What is charisma? And how does it generate influence and power? World-renowned sociologist Randall Collins explores these and many other questions in a highly readable exploration of the various forms of charisma and how charisma elevated Jesus, Cleopatra, Lawrence of Arabia, Queen Elizabeth, Hitler, Churchill, Franklin and Eleanor Roosevelt, Madame Mao Zedong, and others. He explores four types of charisma: frontstage, backstage, success-magic, and reputational charisma. Not everyone has the same kind of charisma and Collin’s identifies important differences and their relations to power. The book exemplifies Collin’s sophisticated micro-sociology in accessible and compelling prose, quietly building subtle matrices of analysis that show how sociology unveils hidden discoveries.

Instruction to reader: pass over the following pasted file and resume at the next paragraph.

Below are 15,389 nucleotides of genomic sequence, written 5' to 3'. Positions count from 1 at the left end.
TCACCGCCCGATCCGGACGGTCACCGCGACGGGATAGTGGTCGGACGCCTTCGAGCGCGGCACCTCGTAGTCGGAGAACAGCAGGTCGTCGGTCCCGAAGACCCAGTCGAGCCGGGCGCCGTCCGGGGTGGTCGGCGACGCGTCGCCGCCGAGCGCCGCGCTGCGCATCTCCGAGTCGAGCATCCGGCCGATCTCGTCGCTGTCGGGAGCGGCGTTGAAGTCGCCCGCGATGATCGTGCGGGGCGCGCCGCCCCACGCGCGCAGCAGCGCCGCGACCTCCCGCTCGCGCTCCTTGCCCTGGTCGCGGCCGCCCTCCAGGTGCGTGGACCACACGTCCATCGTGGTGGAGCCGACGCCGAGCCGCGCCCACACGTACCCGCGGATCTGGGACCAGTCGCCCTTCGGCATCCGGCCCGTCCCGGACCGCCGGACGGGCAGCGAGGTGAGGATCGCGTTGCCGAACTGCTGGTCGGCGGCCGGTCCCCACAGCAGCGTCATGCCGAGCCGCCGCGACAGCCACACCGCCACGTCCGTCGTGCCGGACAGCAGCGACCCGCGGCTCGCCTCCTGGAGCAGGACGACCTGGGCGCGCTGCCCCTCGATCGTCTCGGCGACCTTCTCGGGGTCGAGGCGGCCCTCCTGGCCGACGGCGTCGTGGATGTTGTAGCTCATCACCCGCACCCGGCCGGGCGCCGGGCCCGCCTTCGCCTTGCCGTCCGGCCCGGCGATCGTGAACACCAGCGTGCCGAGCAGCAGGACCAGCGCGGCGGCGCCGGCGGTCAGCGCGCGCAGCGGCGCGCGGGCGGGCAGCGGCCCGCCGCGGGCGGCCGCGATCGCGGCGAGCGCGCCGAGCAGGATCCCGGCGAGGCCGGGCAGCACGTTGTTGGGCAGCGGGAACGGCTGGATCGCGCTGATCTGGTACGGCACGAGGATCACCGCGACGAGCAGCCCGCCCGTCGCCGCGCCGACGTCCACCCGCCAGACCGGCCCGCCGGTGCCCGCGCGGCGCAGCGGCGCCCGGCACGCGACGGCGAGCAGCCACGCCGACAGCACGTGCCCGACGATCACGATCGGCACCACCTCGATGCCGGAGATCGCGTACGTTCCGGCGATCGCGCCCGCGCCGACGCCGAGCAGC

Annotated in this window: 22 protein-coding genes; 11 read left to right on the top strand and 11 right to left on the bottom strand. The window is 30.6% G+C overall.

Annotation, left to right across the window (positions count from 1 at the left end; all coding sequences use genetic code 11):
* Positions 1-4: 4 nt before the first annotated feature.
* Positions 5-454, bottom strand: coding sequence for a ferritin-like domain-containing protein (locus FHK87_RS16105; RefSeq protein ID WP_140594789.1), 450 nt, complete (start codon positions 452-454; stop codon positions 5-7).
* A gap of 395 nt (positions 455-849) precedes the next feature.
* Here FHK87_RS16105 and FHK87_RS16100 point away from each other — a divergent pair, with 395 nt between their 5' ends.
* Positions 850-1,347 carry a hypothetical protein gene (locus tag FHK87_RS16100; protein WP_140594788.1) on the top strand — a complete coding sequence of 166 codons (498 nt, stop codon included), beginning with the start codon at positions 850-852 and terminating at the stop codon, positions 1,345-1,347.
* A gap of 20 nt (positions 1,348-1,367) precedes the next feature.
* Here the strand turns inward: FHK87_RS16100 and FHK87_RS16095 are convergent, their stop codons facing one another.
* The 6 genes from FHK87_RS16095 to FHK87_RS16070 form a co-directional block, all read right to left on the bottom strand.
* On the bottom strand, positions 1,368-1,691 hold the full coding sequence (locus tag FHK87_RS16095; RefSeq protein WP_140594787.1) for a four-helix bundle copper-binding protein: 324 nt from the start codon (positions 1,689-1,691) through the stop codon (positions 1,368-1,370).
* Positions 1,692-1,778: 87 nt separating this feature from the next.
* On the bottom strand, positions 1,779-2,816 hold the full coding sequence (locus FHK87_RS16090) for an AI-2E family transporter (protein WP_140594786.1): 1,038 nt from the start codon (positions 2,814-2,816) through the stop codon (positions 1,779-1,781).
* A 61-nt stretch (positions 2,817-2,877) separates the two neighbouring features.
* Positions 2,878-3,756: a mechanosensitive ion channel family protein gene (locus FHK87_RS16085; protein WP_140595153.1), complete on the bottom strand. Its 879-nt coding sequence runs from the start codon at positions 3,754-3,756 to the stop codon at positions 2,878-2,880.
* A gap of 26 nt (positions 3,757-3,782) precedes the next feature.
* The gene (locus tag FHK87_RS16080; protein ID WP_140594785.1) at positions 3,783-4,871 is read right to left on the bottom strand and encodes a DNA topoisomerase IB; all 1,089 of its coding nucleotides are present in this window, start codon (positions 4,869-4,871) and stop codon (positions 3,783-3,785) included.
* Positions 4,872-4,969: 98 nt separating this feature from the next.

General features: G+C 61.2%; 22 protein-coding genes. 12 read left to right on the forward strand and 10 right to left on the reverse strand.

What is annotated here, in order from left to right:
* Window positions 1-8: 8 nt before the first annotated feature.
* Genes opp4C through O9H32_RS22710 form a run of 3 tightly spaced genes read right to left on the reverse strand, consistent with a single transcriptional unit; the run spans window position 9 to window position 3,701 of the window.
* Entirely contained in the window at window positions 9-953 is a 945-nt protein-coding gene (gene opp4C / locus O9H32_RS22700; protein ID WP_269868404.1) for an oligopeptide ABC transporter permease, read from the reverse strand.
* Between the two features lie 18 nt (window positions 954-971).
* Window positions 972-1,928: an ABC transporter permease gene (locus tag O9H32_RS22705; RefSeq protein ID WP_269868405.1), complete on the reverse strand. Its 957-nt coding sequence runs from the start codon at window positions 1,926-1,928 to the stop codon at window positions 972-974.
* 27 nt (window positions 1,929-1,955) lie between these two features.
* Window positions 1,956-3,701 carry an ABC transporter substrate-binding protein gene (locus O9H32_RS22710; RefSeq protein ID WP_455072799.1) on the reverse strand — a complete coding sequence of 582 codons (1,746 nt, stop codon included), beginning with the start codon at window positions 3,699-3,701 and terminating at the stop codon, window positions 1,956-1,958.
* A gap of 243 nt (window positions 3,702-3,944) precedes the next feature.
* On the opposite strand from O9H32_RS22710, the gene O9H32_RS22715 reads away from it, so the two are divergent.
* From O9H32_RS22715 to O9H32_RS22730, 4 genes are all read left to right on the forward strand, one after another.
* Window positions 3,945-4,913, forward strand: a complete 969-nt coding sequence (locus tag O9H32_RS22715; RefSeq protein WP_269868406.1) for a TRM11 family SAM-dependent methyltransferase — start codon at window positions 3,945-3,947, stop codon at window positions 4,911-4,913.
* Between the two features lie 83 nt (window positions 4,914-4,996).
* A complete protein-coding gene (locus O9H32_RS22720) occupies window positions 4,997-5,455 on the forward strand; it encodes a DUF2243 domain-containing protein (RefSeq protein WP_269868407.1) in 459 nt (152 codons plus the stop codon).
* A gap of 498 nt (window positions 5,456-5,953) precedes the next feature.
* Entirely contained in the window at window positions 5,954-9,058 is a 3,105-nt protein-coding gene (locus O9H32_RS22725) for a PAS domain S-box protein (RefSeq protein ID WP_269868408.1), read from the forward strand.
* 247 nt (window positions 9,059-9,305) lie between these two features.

Table of Contents
1. Jesus in interaction: the micro-sociology of charisma
2. Playing off networks: becoming Lawrence of Arabia
3. When are women charismatic leaders? Joan of Arc, Cleopatra, Madame Mao Zedong
4. Charisma and self-destruction: Marilyn Monroe's networks pulled her apart
5. What is charisma anyway? And how do you get it? Eleanor Roosevelt; Adolf Hitler
Appendix Three micro-sources of power
Randall Collins, Professor of Sociology Emeritus at the University of Pennsylvania, is a world-renowned sociologist. Among his recent books is Violence: A Micro-sociological Theory.